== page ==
The Seychelles Paradise Flycatcher Terpsiphone corvine is one of the world’s most threatened birds and, as its name suggests, it is only found in the Seychelles archipelago in the Indian Ocean. Like many birds that’s populations are restricted to only a few small islands it is now highly threatened by habitat loss as a result of human activity. In addition to encroaching urbanization it is also susceptible to predation by invasive alien species – in this case – rats that climb trees to feed on its eggs and nestlings. The species is designated as Critically Endangered (the IUCN Red List’s highest threat category) as it only has a tiny population of less than 250 individuals and an extremely small range.
As can be seen from this pictures, the Seychelles Paradise-flycatcher is not only extremely rare, it is also one of the most visually striking of Seychelles’ birds. Males have a glossy blue-black plumage, extraordinary elongated central tail feathers and bright blue bill and facial skin. Females are also extremely attractive and have a black head, creamy-white underparts and chestnut upperparts and tail.
While the Seychelles Paradise-flycatcher is still under extreme threat of extinction, hope is at hand. The BirdLife Preventing Extinctions Programme initiates or supports conservation actions for threatened species around the world by helping with the provision of targeted conservation action where it is most urgently needed. BirdLife International achieves this by working through its global network of Partners to create two significant new conservation communities; BirdLife Species Guardians* and BirdLife Species Champions†.
Nature Seychelles is the national BirdLife Partner and has been appointed by BirdLife International as official Species Guardian for the Seychelles Paradise-flycatcher. They have an extraordinary track record in saving species right on the knife-edge of extinction and have been actively working with local people on its stronghold, La Digue Island, to also protect this species from increasing threats and prevent its extinction for some years.
The paradise-flycatcher is actually the only Seychelles species still listed as Critically Endangered as in recent times Nature Seychelles has had great success in saving all of the other Critically Endangered Seychelles species. The Seychelles Magpie-robin Copsychus sechellarum, Seychelles White-eye Zosterops modestus, Seychelles Scops-owl Otus insularis and Seychelles Warbler Acrocephalus sechellensis have all been downlisted as a direct result of their innovative conservation action. Whilst they are out of immediate danger they all remain extremely rare and thus vulnerable without the sustained conservation attention Nature Seychelles provides.
Until very recently the Seychelles Paradise-flycatcher was confined to la Digue Island. Following translocation successes for other threatened species, Nature Seychelles successfully created a second population of flycatchers on a private rat-free island reserve (Denis Island), providing a vital ‘safety-net’ for the population on La Digue.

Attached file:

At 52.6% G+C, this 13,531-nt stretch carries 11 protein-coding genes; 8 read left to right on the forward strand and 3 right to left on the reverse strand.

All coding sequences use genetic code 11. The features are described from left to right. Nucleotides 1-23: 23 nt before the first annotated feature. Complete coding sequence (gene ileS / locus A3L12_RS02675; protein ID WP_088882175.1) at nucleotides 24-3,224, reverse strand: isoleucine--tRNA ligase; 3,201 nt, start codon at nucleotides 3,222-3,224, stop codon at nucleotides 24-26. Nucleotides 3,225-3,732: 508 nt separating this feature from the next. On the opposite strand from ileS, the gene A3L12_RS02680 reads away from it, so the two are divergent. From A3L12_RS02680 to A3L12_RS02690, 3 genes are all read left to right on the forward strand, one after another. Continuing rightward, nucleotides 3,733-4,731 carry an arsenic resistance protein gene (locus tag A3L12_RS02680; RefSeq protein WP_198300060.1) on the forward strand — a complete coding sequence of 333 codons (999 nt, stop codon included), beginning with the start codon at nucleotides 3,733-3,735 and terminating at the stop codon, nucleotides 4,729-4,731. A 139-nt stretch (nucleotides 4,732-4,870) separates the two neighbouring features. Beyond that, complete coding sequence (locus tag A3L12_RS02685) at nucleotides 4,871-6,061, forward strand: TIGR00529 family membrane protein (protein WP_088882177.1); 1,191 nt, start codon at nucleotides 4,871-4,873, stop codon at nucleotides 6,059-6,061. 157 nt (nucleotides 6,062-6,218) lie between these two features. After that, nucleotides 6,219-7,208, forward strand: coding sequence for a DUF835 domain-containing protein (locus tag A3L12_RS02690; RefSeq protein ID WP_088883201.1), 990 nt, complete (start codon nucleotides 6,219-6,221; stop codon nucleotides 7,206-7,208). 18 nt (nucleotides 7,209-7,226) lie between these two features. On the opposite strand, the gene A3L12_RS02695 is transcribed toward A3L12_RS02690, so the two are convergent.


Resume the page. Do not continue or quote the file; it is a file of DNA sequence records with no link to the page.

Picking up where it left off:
With new support provided by BirdLife Species Champions -Viking Optical – a new project to help protect the species in its stronghold on La Digue can now begin. La Digue is a rapidly urbanizing island with habitats being increasingly degraded or destroyed.
The key to saving the remaining habitat and protecting the bird’s long-tern future on La Digue lies in deeper engagement with the local population and Nature Seychelles plan to appoint a full time education/advocacy officer to work with local communities there.
New conservation actions will include an education and advocacy program to ensure improved conservation of habitat, greater involvement from local people and an increased awareness of the need to create new populations of flycatchers on other rat-free islands. To achieve this, the education/advocacy officer will work with key stakeholders including community officials and teachers as well as liaising with local radio and newspapers to spread the word.
In addition to providing vital funding and publicity for the work being carried out on La Digue, Viking are generously providing several pairs of high quality binoculars to Nature Seychelles which will be invaluable to monitor the progress of Seychelles Paradise-flycatchers that can be remarkably elusive and inconspicuous in their natural forest habitat.
* BirdLife Species Guardians are appointed by BirdLife International and are responsible for delivering tangible conservation action on the ground. They are invariably local organizations best placed to undertake long-term action for species through engagement with local communities.
†BirdLife Species Champions are a growing community of active conservationists who generously support BirdLife by providing vital funding and publicity that enables conservation actions to be undertaken that prevent the extinction of the world’s most threatened birds. BirdLife Species Champions can either be individuals or organizations.
Help us save the Seychelles Paradise-flycatcher from extinction here
Click here for a progress report on the conservation work helping this amazing bird.